That Monday, a friend told her to turn on Oprah. “I flipped it on and saw an hour-long program telling consumers to stop discretionary spending. As someone who knows how small business works, it was devastating. Then CBS did a piece on consumer saving and how consumers were now doing such a good job of it. The headlines were just dire and abysmal; by the end of the week, more people I knew had turned off the news than were still watching it.”

A few days later, after seeing CNBC’s Erin Burnett discuss how the headlines were impacting consumer psychology on the Today Show and a later interview on Meet the Press in which Burnett said part of the problem was dire media coverage, Baxter decided to take matters into her own hands: “I am not a person who thinks the glass is half empty with holes drilled in the bottom, so three days later, I wrote a blog post.”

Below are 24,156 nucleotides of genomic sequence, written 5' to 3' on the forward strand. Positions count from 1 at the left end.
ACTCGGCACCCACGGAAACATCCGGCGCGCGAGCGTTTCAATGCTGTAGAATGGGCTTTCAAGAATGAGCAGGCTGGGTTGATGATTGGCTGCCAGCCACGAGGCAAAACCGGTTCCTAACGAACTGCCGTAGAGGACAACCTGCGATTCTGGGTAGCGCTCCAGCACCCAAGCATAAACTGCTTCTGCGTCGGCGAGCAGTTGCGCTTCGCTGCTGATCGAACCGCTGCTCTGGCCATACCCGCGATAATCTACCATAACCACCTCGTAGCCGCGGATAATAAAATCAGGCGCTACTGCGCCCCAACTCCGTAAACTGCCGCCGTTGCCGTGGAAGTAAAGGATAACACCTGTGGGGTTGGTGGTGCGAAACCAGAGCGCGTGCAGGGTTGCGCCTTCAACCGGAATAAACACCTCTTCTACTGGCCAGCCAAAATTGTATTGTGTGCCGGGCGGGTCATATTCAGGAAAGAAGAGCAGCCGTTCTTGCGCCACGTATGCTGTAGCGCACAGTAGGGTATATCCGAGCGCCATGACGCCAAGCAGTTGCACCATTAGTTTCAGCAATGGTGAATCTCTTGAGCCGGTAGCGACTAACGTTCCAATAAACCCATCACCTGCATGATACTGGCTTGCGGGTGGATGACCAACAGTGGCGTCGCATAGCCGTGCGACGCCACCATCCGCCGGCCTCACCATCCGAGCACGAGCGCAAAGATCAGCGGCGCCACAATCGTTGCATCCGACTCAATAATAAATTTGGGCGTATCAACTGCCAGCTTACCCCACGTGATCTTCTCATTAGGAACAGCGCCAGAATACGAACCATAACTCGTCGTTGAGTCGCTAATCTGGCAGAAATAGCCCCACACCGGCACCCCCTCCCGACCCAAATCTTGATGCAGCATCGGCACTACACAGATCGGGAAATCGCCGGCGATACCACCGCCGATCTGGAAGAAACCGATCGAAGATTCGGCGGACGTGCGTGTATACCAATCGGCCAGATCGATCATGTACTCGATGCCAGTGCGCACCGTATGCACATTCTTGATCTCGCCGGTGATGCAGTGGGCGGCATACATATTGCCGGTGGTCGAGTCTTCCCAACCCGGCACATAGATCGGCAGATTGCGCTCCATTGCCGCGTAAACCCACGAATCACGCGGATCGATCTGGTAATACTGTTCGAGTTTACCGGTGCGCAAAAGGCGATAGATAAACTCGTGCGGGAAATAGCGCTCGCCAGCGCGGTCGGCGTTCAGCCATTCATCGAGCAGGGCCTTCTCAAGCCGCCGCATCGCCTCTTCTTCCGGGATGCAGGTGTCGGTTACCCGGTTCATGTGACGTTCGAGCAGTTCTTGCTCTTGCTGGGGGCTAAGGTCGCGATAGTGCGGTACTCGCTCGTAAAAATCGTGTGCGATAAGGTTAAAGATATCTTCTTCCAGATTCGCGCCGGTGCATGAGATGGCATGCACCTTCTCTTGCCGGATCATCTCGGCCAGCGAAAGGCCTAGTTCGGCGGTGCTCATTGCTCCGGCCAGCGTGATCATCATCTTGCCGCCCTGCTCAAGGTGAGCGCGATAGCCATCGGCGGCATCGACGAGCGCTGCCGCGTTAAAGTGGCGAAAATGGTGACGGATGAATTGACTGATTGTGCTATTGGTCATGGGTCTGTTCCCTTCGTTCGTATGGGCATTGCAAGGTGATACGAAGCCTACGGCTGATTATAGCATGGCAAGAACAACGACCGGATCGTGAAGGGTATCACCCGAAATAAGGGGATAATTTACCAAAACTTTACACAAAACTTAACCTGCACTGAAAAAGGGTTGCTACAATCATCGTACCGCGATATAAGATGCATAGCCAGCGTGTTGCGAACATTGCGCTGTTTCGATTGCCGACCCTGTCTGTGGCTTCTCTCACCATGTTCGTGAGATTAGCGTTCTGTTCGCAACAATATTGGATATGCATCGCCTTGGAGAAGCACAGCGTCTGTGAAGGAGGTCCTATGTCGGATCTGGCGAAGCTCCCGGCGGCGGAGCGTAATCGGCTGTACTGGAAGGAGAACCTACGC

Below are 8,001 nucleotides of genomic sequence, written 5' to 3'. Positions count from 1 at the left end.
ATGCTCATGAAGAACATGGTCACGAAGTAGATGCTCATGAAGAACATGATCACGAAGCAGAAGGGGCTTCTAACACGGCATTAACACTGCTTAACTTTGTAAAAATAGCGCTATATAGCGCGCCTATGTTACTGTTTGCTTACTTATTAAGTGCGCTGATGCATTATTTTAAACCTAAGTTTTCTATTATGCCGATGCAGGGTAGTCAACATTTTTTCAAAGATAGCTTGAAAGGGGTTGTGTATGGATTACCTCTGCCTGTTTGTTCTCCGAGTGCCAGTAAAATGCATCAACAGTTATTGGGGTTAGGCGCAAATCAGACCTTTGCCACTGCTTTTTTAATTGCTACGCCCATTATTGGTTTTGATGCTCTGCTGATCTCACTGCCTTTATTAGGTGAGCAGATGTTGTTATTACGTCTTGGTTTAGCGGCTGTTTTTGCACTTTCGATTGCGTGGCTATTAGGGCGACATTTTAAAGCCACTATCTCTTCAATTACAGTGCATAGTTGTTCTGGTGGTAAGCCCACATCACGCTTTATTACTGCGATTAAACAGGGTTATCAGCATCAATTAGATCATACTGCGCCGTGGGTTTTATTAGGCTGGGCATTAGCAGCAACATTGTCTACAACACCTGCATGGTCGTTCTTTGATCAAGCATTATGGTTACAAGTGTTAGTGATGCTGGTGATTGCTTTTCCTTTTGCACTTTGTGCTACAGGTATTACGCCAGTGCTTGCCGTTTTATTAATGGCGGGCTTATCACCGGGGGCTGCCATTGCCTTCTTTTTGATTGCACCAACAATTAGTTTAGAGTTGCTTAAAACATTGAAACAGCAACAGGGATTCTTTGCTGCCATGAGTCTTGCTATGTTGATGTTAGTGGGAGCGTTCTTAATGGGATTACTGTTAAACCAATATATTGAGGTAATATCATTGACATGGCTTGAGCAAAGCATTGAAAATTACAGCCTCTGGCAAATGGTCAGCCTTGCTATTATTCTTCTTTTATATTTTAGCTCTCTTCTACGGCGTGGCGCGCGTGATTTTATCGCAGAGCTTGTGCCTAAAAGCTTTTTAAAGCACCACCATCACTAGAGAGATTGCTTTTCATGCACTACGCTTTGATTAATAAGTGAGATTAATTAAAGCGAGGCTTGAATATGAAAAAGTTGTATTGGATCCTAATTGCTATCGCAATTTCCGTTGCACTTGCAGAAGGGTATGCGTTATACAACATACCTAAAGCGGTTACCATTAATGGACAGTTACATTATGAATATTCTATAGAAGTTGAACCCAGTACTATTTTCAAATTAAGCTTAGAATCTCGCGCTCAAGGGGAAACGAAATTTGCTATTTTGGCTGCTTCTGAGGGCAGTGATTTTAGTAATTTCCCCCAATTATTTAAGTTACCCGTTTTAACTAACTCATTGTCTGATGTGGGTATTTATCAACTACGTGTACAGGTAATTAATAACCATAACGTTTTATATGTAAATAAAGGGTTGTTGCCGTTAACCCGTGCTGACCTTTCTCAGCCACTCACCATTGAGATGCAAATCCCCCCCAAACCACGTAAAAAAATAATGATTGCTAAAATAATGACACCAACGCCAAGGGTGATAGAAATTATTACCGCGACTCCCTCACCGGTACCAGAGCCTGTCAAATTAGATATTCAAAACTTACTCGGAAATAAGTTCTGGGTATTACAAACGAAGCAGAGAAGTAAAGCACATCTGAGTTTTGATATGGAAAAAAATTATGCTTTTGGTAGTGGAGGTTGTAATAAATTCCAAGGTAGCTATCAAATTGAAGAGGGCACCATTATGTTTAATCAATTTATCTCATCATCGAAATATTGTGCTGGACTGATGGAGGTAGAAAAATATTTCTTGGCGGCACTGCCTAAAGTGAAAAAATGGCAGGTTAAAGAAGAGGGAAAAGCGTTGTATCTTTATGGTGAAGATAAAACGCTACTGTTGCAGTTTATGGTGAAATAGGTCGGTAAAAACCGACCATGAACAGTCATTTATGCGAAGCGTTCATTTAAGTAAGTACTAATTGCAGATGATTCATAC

That post meant for only a few friends was the start of what would soon become an international movement to support locally owned businesses. Baxter’s idea was simple: if half of the employed U.S. population chose three locally owned independent businesses they would hate to lose, and then spent a combined total of $50 a month with them, it would have a major impact—generating an estimated $42.6 billion of revenue annually.

What Baxter couldn’t have envisioned was how quickly what she dubbed The 3/50 Project would take off. “I thought maybe a dozen of my friends would see the post. I came up with a flyer explaining the idea that businesses could hand out to customers, and I thought that perhaps half of that dozen would go that far,” Baxter recalls. Instead of the six she initially envisioned, “within 48 hours, I had more than 350 emails from total strangers asking, ‘This is great, what else have you got?‘”

She spent a Sunday afternoon designing a website—www.the350project.net—that launched on Monday, March 30, 2009. It drew 7,600 absolute unique visitors in seven days. By early November, more than 12,800 businesses had become supporters, there were 21,600 Facebook fans, and absolute unique hits were at 203,700.